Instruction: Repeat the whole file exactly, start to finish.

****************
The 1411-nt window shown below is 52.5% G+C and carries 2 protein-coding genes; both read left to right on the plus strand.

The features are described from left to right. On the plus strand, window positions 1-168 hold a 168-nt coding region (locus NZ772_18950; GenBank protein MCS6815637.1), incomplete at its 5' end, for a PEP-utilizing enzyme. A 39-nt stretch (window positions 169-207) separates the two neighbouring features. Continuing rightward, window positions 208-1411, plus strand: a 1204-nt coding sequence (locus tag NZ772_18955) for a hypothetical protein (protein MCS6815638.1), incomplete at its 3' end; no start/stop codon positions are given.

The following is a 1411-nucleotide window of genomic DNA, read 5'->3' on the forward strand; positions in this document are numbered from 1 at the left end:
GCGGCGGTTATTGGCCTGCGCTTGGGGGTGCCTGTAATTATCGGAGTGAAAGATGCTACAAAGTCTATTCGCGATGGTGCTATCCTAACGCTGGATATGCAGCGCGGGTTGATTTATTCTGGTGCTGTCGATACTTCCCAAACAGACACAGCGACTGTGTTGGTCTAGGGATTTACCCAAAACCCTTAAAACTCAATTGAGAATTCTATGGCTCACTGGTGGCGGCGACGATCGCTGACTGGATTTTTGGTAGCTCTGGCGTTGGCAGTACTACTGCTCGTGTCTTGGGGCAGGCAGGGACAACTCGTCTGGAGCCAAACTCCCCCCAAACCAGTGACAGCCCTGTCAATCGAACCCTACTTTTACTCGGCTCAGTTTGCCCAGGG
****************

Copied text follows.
The 1411-nt window shown below is 52.5% G+C and carries 2 protein-coding genes; both read left to right on the plus strand.

The features are described from left to right. On the plus strand, window positions 1-168 hold a 168-nt coding region (locus NZ772_18950; GenBank protein MCS6815637.1), incomplete at its 5' end, for a PEP-utilizing enzyme. A 39-nt stretch (window positions 169-207) separates the two neighbouring features. Continuing rightward, window positions 208-1411, plus strand: a 1204-nt coding sequence (locus tag NZ772_18955) for a hypothetical protein (protein MCS6815638.1), incomplete at its 3' end; no start/stop codon positions are given.

The following is a 1411-nucleotide window of genomic DNA, read 5'->3' on the forward strand; positions in this document are numbered from 1 at the left end:
GCGGCGGTTATTGGCCTGCGCTTGGGGGTGCCTGTAATTATCGGAGTGAAAGATGCTACAAAGTCTATTCGCGATGGTGCTATCCTAACGCTGGATATGCAGCGCGGGTTGATTTATTCTGGTGCTGTCGATACTTCCCAAACAGACACAGCGACTGTGTTGGTCTAGGGATTTACCCAAAACCCTTAAAACTCAATTGAGAATTCTATGGCTCACTGGTGGCGGCGACGATCGCTGACTGGATTTTTGGTAGCTCTGGCGTTGGCAGTACTACTGCTCGTGTCTTGGGGCAGGCAGGGACAACTCGTCTGGAGCCAAACTCCCCCCAAACCAGTGACAGCCCTGTCAATCGAACCCTACTTTTACTCGGCTCAGTTTGCCCAGGG